SA needs to focus on how COVID-19 will reshape its labour market

File: While the magnitudes are uncertain, it is already clear that we will see a sharp decline in incomes, rising unemployment, and widespread business closures.

File: While the magnitudes are uncertain, it is already clear that we will see a sharp decline in incomes, rising unemployment, and widespread business closures.


David Francis, University of the Witwatersrand and Imraan Valodia, University of the Witwatersrand

The full economic damage caused by COVID-19 and the lockdowns is uncertain. It will take several months, indeed years, to have a better understanding of where the damage has occurred and how severe it is. While the magnitudes are uncertain, it is already clear that we will see a sharp decline in incomes, rising unemployment, and widespread business closures.

South Africa, in particular, needs to keep a close eye on all aspects of the labour market so that policy responses can support those most in need. Recent work has highlighted the enormous impact of the COVID-19 pandemic and the lockdown on the lives of working people.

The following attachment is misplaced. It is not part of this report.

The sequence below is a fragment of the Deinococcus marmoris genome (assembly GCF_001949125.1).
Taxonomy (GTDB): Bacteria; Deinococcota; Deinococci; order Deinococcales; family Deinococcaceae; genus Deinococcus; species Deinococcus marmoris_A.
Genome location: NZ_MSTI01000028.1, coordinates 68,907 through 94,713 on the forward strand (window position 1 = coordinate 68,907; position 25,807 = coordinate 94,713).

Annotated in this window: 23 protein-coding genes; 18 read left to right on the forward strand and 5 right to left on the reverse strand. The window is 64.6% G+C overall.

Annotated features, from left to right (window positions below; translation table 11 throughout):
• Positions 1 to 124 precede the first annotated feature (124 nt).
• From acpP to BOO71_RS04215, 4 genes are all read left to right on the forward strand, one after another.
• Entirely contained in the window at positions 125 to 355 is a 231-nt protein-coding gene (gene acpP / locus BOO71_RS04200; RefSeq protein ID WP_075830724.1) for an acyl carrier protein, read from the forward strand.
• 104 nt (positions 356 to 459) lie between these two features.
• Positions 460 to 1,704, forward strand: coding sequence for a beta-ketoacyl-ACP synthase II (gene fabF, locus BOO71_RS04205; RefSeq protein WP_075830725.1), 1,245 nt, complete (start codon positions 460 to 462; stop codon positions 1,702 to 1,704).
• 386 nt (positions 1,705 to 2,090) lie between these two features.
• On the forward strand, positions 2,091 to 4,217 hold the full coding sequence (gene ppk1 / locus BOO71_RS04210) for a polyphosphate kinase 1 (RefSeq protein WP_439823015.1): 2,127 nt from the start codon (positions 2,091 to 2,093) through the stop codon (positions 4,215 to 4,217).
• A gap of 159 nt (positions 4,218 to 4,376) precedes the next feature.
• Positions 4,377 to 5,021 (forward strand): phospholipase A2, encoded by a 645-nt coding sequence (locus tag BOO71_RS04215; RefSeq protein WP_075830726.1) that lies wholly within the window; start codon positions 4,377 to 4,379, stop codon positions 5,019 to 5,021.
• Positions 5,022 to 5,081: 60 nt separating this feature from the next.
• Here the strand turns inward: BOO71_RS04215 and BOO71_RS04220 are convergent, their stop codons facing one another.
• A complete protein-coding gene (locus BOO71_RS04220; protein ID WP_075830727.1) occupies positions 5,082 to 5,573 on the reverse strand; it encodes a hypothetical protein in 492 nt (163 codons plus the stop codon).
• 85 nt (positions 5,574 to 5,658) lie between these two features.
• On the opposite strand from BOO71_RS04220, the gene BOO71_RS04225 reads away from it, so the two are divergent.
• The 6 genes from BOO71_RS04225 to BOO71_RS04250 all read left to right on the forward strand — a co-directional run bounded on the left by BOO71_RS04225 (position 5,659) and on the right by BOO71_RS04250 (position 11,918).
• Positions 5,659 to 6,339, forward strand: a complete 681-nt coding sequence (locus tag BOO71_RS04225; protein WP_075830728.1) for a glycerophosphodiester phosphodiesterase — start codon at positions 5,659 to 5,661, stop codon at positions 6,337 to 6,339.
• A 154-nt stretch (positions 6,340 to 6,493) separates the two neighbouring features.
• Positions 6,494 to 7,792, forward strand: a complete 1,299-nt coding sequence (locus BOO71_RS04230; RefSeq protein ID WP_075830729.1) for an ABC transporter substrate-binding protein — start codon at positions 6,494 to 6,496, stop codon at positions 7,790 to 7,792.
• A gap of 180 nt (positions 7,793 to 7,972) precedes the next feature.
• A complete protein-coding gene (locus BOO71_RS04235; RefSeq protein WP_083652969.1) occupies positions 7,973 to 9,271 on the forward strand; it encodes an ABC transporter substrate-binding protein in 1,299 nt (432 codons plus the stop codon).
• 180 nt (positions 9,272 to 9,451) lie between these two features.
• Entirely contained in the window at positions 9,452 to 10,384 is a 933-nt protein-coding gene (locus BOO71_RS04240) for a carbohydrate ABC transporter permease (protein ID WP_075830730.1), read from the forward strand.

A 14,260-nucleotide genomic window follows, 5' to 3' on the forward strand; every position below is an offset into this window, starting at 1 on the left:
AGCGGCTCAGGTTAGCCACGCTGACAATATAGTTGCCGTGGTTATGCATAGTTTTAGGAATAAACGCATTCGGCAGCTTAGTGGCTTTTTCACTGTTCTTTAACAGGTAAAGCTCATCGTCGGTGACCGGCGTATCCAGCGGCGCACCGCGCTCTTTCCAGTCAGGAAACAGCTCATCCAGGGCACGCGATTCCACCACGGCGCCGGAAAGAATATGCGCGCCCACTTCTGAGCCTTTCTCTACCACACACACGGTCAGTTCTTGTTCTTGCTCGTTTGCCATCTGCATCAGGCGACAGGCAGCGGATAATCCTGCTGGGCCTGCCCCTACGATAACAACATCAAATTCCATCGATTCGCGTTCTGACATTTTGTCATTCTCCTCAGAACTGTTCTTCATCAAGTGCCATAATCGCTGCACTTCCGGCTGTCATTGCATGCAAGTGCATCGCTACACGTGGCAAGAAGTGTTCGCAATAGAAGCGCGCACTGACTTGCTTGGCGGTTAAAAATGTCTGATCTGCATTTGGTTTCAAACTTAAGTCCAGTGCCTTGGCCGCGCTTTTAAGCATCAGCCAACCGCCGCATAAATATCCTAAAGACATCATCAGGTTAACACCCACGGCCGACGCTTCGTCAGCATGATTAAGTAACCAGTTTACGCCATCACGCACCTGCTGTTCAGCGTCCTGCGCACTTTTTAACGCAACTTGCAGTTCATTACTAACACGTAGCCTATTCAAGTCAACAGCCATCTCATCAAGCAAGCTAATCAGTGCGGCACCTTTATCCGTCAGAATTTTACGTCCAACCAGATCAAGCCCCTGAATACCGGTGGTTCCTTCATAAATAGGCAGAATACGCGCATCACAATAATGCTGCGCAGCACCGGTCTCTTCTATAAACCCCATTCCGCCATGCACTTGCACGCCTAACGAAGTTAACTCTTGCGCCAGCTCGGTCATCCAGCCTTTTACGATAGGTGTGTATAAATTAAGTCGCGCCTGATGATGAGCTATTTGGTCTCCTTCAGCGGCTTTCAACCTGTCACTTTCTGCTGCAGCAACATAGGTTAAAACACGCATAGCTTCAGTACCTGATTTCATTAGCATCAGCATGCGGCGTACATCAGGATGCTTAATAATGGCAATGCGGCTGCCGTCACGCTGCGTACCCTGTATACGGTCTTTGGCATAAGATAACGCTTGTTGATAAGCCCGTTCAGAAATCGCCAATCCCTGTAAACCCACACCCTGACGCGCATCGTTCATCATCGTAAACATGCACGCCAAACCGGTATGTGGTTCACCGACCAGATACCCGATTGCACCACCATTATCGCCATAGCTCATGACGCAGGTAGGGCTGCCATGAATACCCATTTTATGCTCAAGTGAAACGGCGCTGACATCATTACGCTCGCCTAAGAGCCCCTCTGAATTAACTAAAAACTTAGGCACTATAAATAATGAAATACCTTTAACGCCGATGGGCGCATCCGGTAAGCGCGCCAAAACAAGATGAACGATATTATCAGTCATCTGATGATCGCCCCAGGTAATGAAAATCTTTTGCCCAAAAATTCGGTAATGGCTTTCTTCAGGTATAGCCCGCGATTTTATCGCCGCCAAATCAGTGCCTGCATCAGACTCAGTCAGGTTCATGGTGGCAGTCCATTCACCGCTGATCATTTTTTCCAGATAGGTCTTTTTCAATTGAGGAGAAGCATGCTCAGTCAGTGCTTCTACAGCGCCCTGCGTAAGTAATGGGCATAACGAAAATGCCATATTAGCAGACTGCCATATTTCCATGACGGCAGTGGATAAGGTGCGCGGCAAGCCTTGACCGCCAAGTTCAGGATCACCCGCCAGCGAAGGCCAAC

A focus on the labour market is particularly important given South Africa’s already high unemployment, and the inequality which is generated by the labour market. We highlight four areas of the labour market which will require scrutiny in the coming months: the informal economy; turbulence and job churn; increasing capital intensity; and gender and work.

Informal sector as a shock absorber?

Before the pandemic, South Africa had about 5 million people working in the informal economy. The orthodox view in development economics on the effect of economic crises is that informal employment acts as a shock absorber for the formal economy. When someone loses a formal job, they take up informal work. The argument is that there are no barriers to entry to informal work, so workers will simply move into this part of the economy and undertake some informal activity.